Did I mention I recently took up running?  The machine that I have is limited to 30 minutes, at the moment I can run 4.1k during that time and I’m working to increase my running pace until I can run 5k in that time.  I feel kinda proud of myself, I generally see real improvements each week and I try to run every week day.  On Thursday, to my frustration, I couldn’t do it.  I felt exhausted, all I wanted to do was go back to bed or lie on the sofa.  I’d had a similar experience a few days before and I was starting to get worried.  The truth was, however, that as soon as I ate something I felt better.   It wouldn’t be the first time that it has been brought to my notice that I don’t always eat enough considering my activity level….That will probably come as a surprise to some of you who know me.  I’m not a skinny girl.  Nevertheless, I don’t tend to eat much, particularly since I’ve been working from home.  If you see me for meals out or rare occasions then you probably see me eat like a horse…there’s a reason for this…I’m craving everything.  I’m not the only one,  over restriction of calorie intake is a growing phenomena, and more and more people find that they lose more weight when they eat more food.  We’re driving our bodies into horrendous imbalance with our deep desire to be ‘healthy’.

The truth is that I’ve been on a diet or thinking about dieting or removing something from my diet (red meat, dairy, fat..) for more than 20 years.  I’ve never once let my body be.  I’ve been longing to be skinny ever since I hit puberty and it’s not men that have made me feel this way.   The men in my life have been more than happy with my curves (I was a good stone heavier when I met my husband) and I long ago learned never to wait on my own in a bar with a book, on your own always implies in need of company it seems.   This body loathing has come entirely from me.  Me and society and prohibitive standards of beauty.  I told myself for a long time that my fanaticism about losing weight was entirely rational.  I’m four pounds overweight.  I need to lose a good half a stone in order to be healthy, obviously.  Most people, doctors included, note that I’m not thin.  It’s a given.  Obviously I should be thinner.  It doesn’t matter that my body resists that loss with everything it has at it’s disposal.  It doesn’t matter that eating less than I should moves it no more than going on holiday and gorging.  It doesn’t matter that I’ve been on a six month plateau.  It doesn’t matter that my husband liked me more when I was bigger.  What is more worrying is that I’m struggling to accept the growing amount of evidence that suggests that the BMI reading I have been basing my self-esteem on might be completely inaccurate….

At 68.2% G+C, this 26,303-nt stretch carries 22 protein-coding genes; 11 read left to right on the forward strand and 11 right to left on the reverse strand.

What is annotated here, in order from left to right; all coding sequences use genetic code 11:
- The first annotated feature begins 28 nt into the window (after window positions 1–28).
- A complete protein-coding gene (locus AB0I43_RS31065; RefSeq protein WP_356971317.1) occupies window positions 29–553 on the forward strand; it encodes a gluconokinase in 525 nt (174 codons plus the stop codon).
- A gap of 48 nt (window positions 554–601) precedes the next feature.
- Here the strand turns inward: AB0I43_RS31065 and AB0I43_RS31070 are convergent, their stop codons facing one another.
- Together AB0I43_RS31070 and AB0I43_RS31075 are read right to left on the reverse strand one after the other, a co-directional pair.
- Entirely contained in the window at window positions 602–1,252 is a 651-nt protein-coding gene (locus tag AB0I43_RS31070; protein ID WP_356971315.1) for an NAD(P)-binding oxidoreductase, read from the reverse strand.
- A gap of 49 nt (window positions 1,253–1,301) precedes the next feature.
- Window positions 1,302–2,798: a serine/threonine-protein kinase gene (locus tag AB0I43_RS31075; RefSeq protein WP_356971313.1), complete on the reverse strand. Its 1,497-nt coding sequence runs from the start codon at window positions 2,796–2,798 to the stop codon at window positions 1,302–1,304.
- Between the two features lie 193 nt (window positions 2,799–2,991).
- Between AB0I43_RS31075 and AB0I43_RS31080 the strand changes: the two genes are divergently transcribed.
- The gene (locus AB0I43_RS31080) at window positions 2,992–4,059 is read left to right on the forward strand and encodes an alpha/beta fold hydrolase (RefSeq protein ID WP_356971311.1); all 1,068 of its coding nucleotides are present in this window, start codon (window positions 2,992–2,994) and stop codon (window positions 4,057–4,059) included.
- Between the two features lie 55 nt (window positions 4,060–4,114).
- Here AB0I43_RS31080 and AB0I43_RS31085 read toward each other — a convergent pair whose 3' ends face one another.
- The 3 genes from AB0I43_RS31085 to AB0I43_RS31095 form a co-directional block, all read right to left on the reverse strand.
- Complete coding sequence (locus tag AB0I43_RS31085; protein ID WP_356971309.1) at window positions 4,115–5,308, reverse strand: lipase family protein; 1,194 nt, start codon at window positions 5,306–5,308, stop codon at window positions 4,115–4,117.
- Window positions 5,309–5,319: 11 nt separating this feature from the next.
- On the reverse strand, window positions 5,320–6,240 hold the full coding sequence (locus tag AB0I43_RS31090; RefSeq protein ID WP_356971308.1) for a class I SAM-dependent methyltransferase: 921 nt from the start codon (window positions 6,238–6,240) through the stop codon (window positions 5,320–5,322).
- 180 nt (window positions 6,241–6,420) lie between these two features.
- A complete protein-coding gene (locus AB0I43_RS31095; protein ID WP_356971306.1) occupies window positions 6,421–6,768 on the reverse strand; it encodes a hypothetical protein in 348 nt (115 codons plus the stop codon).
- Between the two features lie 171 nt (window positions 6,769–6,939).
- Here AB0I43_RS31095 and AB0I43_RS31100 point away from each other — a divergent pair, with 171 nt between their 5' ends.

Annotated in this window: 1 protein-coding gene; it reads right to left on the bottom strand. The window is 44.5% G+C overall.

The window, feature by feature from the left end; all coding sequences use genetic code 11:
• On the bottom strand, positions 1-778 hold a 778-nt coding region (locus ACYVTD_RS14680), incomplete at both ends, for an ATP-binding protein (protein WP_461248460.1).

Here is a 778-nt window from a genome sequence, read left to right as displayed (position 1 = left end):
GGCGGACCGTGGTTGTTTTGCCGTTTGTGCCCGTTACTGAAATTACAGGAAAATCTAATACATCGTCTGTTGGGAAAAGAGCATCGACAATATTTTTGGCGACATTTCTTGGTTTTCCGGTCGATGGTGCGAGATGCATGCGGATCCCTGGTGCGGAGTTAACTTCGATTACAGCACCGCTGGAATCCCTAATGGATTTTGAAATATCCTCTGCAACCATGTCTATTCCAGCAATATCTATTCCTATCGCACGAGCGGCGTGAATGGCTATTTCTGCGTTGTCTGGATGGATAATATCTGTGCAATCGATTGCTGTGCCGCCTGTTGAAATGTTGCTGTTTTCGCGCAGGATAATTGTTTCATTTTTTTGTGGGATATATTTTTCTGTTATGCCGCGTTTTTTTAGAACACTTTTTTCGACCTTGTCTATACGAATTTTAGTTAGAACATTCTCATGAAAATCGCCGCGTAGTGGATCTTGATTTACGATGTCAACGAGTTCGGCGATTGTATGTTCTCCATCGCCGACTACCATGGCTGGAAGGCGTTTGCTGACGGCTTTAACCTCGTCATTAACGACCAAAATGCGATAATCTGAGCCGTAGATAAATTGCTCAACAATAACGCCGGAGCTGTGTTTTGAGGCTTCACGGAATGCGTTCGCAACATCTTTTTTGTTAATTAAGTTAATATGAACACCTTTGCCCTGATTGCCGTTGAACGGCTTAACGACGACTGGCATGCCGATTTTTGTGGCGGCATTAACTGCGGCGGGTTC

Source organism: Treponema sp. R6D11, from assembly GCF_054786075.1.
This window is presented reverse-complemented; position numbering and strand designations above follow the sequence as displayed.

I did some research.  I do that.  BMI is known to be inaccurate, even by the esteemed medical establishment,  it doesn’t take into account muscle mass or bone density, athletes are often overweight if not obese.  The bone density issue has been a bone of contention (couldn’t resist the pun) for years but it’s considered now a fact that there are different frame sizes, discernible by a measure of the wrist or the elbow, but medical practitioners and diet services ignore it.  Equally the definition of ‘overweight’ was altered drastically in the 70s/80s, rendering far more people in the wrong category than ever before.  In my personal quest for understanding, I found out the following:

Waist to Hip ratio – Healthy

Waist to Height ratio – Healthy

Estimated percentage body fat based on body measures – 27% – 31% depending on the source- Healthy

BMI accounting for frame size – Healthy

Activity Level –  Healthy

 

Yet here I am driving myself crazy over four pounds.  A four pound judgement, made by a flawed system.

What bothers me more is the amount of evidence also flying in the face of the standard understanding of high blood pressure.  It can, and often is, caused by stress.  Weight is not a clear indication of blood pressure.  So, correct me of I’m wrong, but if you put pressure on a healthy person to lose weight and fail to address their stress issues, are you not just making them more stressed and thereby more unwell?  To what degree is the health system actively making people sick by not addressing them as human beings rather than statistics?

In my own universe, I’m trying step by step to address the unhealthy amount of pressure that I put on myself to be thinner.  Escaping the strangle hold of my perception about weight and eating is by no means an easy one and I know I can’t be alone.  How many other people have an unhealthy attitude to their own bodies that is derived from medical ‘fact’?  I acknowledge that weight is an issue for health, but the point when that issue becomes of import is unique, overweight, if the individual is still active, has been proven to have less of a negative impact on your overall health than being underweight and overweight on it’s own is a movable feast.

Of course I’m saying all of this because I feel the need to justify not being skinny.  That says it all really doesn’t it?

 

 

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